Disturbing the universe

09 November 2009 | By Juliet Burnett

“Do I dare disturb the universe?” T.S. Eliot

Most dictionaries define art as the production, by aesthetic principles, of that which is beautiful. Trust a dictionary to be so curt and clinical. If I were to provide a definition, I would say that art is the expression of the human psyche. Art may express beauty but there will be art that disturbs, or challenges, too. By ‘disturbing’ I don’t mean alarming or upsetting audiences, but confronting and inspiring them with new insights, innovation of form and pushing social parameters. A fundamental element in art – and not just art, but good art – is that it should challenge the viewer.

As dancers we are extremely privileged to be able to use our bodies like a brush on canvas, if you will, as our creative voice. When you consider that we don’t have the assistance of our voices, we’re challenged to articulate in a strong and coherent manner exactly what it is that we are aiming to convey. I have had the good fortune to dance some roles by choreographers whom I admire for their understanding of the human body and its limitations and expressive potential. These choreographers have dared to reinvent classical technique and their works have challenged their contemporaries – namely George Balanchine and Graeme Murphy. And so I couldn’t believe my luck when Wayne McGregor chose me as one of the dancers he wanted to work with for his piece Dyad 1929.

I watched a whole bunch of Wayne’s choreography on YouTube and loved the way he seemed to push the dancers’ bodies to almost distorted extremes. It’s a fascinating juxtaposition of raw, fleshy, primal with creature-like ethereality. When we stepped into the studio with him on the first day, I was sold from the word … well, his first words were “Hi everyone, I’m Wayne”, so let’s go with that. He shook each of our hands and learned our names, initiating the feeling that this creative process was to be a collaborative one. While Wayne was definitely in charge and demonstrating ideas for movements through his own sinewy, eloquent physique, and vocal cues (from wooooaaahhh to zzyyyuppp and all in between), he still responded to the way in which we interpreted his choreographic language. We would rarely leave the studio without a coat of sweat, and perhaps a little bit of a headache – possibly from dehydration, yes, but more likely because Wayne was challenging our minds.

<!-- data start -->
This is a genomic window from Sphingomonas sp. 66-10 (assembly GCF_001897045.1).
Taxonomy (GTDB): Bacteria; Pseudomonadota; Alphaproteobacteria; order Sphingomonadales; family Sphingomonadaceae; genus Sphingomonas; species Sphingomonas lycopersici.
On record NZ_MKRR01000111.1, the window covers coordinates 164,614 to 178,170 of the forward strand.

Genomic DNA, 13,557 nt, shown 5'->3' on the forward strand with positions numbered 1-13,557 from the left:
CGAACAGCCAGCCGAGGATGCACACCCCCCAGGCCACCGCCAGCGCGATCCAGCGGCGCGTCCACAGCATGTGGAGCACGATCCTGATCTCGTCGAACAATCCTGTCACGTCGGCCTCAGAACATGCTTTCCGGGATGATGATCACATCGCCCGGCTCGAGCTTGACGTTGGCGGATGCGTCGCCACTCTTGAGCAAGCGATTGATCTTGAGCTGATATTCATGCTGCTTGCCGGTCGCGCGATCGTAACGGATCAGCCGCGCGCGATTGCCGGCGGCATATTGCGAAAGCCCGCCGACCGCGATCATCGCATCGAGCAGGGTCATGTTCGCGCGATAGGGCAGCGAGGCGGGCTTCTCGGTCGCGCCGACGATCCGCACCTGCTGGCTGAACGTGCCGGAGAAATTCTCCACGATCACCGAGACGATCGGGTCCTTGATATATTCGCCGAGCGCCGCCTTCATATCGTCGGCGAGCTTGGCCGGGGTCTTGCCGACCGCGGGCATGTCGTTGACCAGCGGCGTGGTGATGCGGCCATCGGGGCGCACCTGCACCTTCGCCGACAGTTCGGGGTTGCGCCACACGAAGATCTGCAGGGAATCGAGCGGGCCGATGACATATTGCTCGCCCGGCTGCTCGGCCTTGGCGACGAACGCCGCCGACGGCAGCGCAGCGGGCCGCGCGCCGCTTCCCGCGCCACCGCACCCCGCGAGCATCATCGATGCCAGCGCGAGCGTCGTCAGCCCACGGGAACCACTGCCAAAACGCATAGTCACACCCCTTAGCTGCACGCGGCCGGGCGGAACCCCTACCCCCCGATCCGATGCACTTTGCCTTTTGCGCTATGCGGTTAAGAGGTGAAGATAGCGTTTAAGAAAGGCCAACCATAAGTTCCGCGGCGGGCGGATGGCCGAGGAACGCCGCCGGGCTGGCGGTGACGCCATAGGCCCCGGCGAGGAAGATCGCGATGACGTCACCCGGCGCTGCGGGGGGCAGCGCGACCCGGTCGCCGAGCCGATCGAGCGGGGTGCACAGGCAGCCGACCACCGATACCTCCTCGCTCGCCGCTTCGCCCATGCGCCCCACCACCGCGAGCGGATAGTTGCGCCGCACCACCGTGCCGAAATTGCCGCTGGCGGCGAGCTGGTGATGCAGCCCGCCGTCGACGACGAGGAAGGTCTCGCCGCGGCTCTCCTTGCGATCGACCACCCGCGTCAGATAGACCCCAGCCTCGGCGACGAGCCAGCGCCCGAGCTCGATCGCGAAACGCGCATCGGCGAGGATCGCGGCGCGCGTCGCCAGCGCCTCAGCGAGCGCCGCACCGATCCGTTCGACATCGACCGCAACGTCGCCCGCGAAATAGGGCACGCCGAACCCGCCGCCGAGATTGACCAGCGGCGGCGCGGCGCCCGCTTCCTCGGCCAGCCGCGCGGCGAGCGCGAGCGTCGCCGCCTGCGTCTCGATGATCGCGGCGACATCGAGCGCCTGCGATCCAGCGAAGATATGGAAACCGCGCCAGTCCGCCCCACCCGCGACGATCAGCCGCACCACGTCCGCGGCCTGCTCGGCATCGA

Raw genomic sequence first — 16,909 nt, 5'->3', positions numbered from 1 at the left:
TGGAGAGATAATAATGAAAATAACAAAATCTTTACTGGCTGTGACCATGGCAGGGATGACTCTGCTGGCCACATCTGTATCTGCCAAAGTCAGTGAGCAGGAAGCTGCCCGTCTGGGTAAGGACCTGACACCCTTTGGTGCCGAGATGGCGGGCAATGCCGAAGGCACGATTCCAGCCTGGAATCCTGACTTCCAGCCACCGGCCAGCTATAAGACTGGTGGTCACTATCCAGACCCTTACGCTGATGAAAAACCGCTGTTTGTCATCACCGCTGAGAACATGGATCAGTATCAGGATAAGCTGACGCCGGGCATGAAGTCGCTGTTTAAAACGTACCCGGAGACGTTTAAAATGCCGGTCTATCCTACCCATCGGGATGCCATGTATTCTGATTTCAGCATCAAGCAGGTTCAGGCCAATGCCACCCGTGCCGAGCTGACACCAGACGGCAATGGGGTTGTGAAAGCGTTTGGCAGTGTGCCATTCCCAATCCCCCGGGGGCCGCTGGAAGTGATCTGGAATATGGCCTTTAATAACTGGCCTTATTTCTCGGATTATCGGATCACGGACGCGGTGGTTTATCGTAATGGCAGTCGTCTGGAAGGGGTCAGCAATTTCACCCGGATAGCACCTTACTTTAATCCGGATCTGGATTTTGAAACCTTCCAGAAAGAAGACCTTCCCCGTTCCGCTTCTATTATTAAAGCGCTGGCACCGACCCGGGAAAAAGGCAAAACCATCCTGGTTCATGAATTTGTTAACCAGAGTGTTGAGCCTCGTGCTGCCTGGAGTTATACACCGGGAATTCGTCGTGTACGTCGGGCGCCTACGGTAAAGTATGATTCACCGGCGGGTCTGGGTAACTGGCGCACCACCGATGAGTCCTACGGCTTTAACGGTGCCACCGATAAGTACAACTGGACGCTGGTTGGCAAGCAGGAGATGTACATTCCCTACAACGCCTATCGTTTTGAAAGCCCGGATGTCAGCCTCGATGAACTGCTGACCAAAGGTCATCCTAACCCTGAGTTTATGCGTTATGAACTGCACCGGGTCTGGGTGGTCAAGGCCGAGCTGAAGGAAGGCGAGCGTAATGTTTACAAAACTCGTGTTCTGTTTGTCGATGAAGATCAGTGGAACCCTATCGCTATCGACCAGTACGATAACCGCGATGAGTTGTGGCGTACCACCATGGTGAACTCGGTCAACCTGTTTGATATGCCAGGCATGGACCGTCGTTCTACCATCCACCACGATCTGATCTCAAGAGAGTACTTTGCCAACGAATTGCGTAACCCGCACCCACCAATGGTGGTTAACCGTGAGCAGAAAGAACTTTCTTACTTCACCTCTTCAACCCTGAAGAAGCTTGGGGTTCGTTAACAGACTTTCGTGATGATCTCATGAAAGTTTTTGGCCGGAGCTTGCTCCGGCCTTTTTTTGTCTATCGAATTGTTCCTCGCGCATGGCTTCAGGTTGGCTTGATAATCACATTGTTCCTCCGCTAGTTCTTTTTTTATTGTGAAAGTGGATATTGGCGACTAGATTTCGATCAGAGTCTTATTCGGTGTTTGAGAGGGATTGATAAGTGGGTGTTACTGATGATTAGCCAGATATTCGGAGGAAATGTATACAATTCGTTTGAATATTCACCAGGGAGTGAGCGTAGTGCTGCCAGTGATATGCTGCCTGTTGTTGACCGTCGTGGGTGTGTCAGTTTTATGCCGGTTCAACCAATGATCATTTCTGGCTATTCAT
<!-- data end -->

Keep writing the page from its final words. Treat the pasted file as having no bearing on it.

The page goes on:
Of course we have to challenge our minds as dancers – we are in the studio every day fine-tuning our bodies. But we also need to go beyond ballet technique and discover our body’s expressive capabilities, whether we’re preparing for an abstract contemporary piece or a classical story ballet. It is just that Wayne was asking us to explore our mental and physical capacity to the extreme and challenging our cognitive skills at the same time. It was an epiphany of sorts for me. I had discovered, in those weeks we worked with Wayne, muscles I had never been in tune with. I pushed my body to fill negative space like a broad brush painting oil on canvas – or a fine needlepoint etching – or the breath of an acrylic spray-can on a wall. This was the result of challenging my thought process, stepping back and asking my body questions and eking out really surprising answers. I guess, you could say, I was disturbing my body. This, I thought after one rehearsal, is what art is about.

And the discovery won’t end after the last rehearsal. It will continue with each show of Dyad 1929. The work is inspired by the enormously significant work of Sergei Diaghilev’s Ballets Russes’ as well as the exciting technological innovations of the period between 1909 and 1929. Wayne’s choreographic juxtaposition is consistent with honouring Diaghilev’s tradition of innovation, and presents a challenge not just for the dancers – especially classical dancers, using centuries-old technique to convey totally modern themes – but for a ballet audience as well.

Long may artistic innovators like George Balanchine, like Graeme Murphy, like Wayne McGregor, disturb the universe.

Photography Jim McFarlane